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|Great Places Awards Jurors|
Meet the 2018 Great Places Award Jurors
The Environmental Design Research Association, in partnership with Project for Public Spaces, presents the 20th Annual Great Places Awards.
We're proud to announce the jury panel for this year's Great Places Awards!
Brodie Bain is a Principal and Campus Planning Director at Perkins+Wills, Seattle. She has 30 years of experience as an architect and planner, focusing on campus planning, programming and pre-designs. She has spoken around the country and authored several publications, including a chapter in Building Performance Evaluation: From Delivery Process to Life Cycle Phases (Edited by W. Preiser, A. Hardy and U. Schramm). Brodie’s career has been strongly influenced by a passion for supporting users and an institution’s mission, while incorporating environment/behavior studies. As master planner, programmer or architect, understanding the user experience is always at the forefront. Her approach stems from a talent for listening to clients and users and translating their needs into workable space within the context of physical opportunities and operational constraints. Brodie’s master plans weave open space, connections and context with building function, placement and image. In recent years she has developed new approaches to sustainable campus planning. Brodie holds a Bachelor of Science in Environmental Studies/Biology from Trinity College and a Master of Architecture with specialization in Design/Behavior from the University of Illinois.
Bryan Bell is Associate Professor of Architecture at North Carolina State University. He is the founder and Executive Director of Design Corps, which has the mission of providing "the benefits of architecture to those traditionally un-served by the profession." The work of Design Corps was featured in Smithsonian's Cooper Hewitt, National Design Museum Exhibit "National Design Triennial: Design Culture Now" (2003), was included in the US Pavilion of the 2008 Venice Biennale, and was awarded the 2007 AIA National Honor Award for Collaborative Practice.
Bell’s current work includes Public Interest Design, which he pursued as a Loeb Fellow at the Harvard Graduate School of Design, the Harvard Kennedy School and the Harvard Business School. He has been instrumental in organizing the SEED (Social/Economic/Environmental Design) Network, and the Structures for Inclusion annual conferences. His work is published in Good Deeds, Good Design (2003), Expanding Design: Architecture as Activism (2008) and Public Interest Design Practice Guidebook: SEED Methodology, Case Studies, and Critical Issues (2016).
Tama Duffy Day
Tama Duffy Day believes in the power of design to impact lives and enrich communities. As a principal and firmwide leader of Gensler’s Health & Wellness practice, Tama is dedicated to raising awareness of this connection between design and health. A frequent author, lecturer, and speaker, she focuses on the alignment of expectation, interaction, and space to create better user experiences in all her work. In the past three decades of her career, she has received more than 50 awards and honors for her work, including becoming one of the few design professionals to have been inducted as a fellow into the American College of Healthcare Executives (ACHE). She mentors students from Marymount University, where she earned a MFA in Interior Design. Follow her on twitter @TamaDuffyDay.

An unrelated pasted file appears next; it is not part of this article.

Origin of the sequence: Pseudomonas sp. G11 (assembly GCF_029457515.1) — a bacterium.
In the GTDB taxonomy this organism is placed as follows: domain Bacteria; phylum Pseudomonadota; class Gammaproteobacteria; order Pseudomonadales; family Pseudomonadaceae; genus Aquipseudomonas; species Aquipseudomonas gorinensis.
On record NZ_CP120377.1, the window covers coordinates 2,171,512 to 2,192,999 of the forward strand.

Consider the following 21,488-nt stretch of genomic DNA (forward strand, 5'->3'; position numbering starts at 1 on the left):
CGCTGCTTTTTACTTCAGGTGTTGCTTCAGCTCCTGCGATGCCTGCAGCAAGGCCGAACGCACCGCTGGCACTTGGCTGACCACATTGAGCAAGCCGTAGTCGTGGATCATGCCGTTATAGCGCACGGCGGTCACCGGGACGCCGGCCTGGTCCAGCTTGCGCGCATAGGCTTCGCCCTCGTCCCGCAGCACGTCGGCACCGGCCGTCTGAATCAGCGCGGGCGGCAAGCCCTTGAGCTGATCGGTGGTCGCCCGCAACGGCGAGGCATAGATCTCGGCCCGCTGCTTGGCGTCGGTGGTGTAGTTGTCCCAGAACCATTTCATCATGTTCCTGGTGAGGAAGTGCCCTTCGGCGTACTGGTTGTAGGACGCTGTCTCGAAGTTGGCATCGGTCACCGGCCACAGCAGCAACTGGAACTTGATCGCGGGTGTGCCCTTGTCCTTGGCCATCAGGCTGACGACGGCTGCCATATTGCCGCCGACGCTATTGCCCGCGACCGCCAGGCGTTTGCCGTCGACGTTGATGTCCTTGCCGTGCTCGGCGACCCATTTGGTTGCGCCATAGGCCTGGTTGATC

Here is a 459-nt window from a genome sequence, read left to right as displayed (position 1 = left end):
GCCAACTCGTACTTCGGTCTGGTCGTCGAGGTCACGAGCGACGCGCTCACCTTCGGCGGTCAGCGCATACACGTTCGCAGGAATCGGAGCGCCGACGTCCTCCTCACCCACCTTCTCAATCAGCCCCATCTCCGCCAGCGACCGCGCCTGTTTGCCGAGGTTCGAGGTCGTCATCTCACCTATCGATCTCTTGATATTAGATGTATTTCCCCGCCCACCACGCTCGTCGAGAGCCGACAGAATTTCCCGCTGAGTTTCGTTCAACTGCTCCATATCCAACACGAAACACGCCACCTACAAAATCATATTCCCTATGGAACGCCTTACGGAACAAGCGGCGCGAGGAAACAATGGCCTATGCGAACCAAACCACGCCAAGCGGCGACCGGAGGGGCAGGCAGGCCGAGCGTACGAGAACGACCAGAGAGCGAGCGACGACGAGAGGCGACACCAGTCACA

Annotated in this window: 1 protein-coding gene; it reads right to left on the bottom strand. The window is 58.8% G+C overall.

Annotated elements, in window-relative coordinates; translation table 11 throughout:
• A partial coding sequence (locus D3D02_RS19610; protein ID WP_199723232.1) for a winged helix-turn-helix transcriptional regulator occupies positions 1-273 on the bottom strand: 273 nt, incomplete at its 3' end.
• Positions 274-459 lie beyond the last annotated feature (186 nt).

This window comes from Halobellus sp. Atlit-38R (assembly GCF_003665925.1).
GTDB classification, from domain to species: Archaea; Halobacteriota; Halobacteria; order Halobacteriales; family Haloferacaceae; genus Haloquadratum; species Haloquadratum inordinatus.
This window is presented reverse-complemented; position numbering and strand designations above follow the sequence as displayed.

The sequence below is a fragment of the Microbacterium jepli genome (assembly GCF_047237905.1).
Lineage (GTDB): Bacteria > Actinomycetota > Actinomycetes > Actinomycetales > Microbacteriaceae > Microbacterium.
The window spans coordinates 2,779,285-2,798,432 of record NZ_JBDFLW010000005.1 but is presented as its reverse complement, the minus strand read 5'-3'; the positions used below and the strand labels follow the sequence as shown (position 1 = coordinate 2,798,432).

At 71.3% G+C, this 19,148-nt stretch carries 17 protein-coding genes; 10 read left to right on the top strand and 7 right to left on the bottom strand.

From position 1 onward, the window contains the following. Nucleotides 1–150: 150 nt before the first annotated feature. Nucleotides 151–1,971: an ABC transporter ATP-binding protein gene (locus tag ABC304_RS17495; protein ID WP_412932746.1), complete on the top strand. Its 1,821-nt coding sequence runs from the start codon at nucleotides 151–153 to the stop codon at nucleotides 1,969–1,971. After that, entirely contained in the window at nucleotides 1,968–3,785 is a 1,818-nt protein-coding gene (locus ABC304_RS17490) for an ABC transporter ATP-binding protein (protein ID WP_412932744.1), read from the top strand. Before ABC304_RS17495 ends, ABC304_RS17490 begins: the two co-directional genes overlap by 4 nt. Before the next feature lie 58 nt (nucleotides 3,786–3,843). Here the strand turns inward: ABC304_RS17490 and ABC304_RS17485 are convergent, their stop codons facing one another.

Brian Jencek is the Global Director of HOK’s Planning practice, leading over 100 city planners, urban designers, landscape architects and environmental scientists in 13 studios around the world. His experience spans numerous award-winning projects nationally and abroad, including the 2012 London Olympics, Stanford University’s School of Medicine campus, 2020 Dubai World Expo, and planning for new cities in Panama, Brazil, China and India.
Educated in Landscape Architecture and Planning at Cornell University, Brian is active professionally and academically within the ASLA, ULI, SPUR, and Clinton Climate Initiative, is a Landscape Architecture Foundation Board Member, and teaches graduate-level design studios on topics of climate change resiliency and environmental planning at the UC Berkeley College of Environmental Design.
Norman Mintz is an Industrial Designer and Historic Preservationist who has played a leading role in the field of Downtown Revitalization for over forty years. He is considered one of the pioneers of the Main Street movement and was noted as this country’s first Main Street manager in Corning, NY, a role now followed by thousands of commercial districts nationwide. He has consulted with villages and cities of every size, including Bryant Park Corporation and 34th Street Partnership, (two large BID’s in NYC), and contributes to “Making It Happen,” a Placemaking Workshop held by Project for Public Spaces (PPS). He is a frequent lecturer and has taught at Columbia and Cornell Universities, RPI and Pratt Institute. He is the co-author of the book Cities Back From the Edge: New Life for Downtown (Wiley Press), which illustrates stories of how communities across America have revitalized their commercial centers using modest and innovative approaches to achieve successful and long lasting results.